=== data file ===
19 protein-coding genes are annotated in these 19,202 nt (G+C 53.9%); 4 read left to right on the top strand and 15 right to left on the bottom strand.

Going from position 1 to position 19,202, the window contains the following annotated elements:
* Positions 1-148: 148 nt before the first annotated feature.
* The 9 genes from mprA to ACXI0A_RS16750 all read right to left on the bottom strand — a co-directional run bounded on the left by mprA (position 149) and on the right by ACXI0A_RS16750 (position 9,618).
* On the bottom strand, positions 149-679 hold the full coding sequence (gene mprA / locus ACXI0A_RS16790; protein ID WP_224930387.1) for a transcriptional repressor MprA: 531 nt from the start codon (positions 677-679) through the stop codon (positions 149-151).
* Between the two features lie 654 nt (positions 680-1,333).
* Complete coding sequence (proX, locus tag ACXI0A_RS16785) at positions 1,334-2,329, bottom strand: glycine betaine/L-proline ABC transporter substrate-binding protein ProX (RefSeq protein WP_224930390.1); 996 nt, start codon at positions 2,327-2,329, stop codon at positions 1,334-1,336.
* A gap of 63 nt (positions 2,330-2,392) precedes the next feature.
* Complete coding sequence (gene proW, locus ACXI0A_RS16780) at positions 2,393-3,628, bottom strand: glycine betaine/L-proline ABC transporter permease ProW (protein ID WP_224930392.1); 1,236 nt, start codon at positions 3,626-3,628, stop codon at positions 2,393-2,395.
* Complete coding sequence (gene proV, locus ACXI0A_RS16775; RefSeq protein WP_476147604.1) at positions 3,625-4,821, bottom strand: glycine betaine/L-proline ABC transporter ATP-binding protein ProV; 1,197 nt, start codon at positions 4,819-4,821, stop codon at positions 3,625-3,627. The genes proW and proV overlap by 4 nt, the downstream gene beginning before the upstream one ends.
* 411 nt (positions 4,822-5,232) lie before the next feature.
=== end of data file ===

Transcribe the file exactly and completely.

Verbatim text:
19 protein-coding genes are annotated in these 19,202 nt (G+C 53.9%); 4 read left to right on the top strand and 15 right to left on the bottom strand.

Going from position 1 to position 19,202, the window contains the following annotated elements:
* Positions 1-148: 148 nt before the first annotated feature.
* The 9 genes from mprA to ACXI0A_RS16750 all read right to left on the bottom strand — a co-directional run bounded on the left by mprA (position 149) and on the right by ACXI0A_RS16750 (position 9,618).
* On the bottom strand, positions 149-679 hold the full coding sequence (gene mprA / locus ACXI0A_RS16790; protein ID WP_224930387.1) for a transcriptional repressor MprA: 531 nt from the start codon (positions 677-679) through the stop codon (positions 149-151).
* Between the two features lie 654 nt (positions 680-1,333).
* Complete coding sequence (proX, locus tag ACXI0A_RS16785) at positions 1,334-2,329, bottom strand: glycine betaine/L-proline ABC transporter substrate-binding protein ProX (RefSeq protein WP_224930390.1); 996 nt, start codon at positions 2,327-2,329, stop codon at positions 1,334-1,336.
* A gap of 63 nt (positions 2,330-2,392) precedes the next feature.
* Complete coding sequence (gene proW, locus ACXI0A_RS16780) at positions 2,393-3,628, bottom strand: glycine betaine/L-proline ABC transporter permease ProW (protein ID WP_224930392.1); 1,236 nt, start codon at positions 3,626-3,628, stop codon at positions 2,393-2,395.
* Complete coding sequence (gene proV, locus ACXI0A_RS16775; RefSeq protein WP_476147604.1) at positions 3,625-4,821, bottom strand: glycine betaine/L-proline ABC transporter ATP-binding protein ProV; 1,197 nt, start codon at positions 4,819-4,821, stop codon at positions 3,625-3,627. The genes proW and proV overlap by 4 nt, the downstream gene beginning before the upstream one ends.
* 411 nt (positions 4,822-5,232) lie before the next feature.